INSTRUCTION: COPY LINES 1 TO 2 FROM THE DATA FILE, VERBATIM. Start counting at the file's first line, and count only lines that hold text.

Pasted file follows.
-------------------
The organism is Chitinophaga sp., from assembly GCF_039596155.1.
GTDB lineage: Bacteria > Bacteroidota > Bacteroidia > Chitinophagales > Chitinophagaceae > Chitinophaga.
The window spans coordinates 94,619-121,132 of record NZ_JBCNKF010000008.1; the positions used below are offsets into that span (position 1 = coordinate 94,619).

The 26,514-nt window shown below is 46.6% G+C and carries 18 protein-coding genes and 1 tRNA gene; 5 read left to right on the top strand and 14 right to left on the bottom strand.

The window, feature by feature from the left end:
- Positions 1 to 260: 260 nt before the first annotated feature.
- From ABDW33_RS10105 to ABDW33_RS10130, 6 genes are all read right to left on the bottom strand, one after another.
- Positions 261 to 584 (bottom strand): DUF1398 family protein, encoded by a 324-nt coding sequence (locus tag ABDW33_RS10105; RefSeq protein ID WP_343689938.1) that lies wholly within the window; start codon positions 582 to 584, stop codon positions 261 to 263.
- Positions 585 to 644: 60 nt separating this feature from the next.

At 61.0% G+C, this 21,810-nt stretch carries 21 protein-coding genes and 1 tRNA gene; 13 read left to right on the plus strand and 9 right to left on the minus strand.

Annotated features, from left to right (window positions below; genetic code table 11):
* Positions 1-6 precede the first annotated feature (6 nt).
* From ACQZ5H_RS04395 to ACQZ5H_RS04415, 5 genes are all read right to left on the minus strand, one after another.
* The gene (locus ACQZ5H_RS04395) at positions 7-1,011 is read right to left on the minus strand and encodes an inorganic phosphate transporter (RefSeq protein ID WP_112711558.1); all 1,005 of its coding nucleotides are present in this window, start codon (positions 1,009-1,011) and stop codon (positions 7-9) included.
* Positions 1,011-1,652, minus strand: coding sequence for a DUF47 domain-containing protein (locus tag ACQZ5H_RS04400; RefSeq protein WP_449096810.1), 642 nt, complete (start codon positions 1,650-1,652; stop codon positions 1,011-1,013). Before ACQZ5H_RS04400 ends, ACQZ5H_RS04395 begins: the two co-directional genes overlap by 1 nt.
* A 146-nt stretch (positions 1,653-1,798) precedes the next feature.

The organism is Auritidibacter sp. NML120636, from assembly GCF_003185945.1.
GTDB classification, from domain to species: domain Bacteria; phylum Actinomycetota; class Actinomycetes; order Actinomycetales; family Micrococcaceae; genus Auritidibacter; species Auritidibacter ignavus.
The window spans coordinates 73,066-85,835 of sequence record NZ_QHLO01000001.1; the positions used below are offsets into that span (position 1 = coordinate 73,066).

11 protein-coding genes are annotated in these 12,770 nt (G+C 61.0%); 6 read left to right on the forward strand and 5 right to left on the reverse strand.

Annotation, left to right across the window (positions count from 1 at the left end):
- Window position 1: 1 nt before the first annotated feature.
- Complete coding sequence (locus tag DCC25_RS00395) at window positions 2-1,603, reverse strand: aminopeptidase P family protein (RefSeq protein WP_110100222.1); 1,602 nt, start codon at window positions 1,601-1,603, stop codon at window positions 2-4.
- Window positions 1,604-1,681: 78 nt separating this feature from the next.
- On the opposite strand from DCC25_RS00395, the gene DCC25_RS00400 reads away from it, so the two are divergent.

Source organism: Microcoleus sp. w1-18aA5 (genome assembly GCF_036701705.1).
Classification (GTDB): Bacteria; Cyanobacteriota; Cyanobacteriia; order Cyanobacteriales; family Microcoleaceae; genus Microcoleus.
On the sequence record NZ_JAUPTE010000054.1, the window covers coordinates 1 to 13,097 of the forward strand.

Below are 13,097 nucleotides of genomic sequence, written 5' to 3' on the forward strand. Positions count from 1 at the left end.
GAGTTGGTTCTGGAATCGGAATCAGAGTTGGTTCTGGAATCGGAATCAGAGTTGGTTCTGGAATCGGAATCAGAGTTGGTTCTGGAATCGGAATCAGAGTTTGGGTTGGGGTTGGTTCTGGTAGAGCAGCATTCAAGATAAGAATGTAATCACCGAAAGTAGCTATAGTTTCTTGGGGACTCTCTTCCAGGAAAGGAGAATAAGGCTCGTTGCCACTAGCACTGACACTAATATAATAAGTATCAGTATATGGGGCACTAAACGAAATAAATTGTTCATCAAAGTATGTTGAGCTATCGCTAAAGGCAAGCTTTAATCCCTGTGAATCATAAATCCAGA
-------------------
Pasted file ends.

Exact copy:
The organism is Chitinophaga sp., from assembly GCF_039596155.1.
GTDB lineage: Bacteria > Bacteroidota > Bacteroidia > Chitinophagales > Chitinophagaceae > Chitinophaga.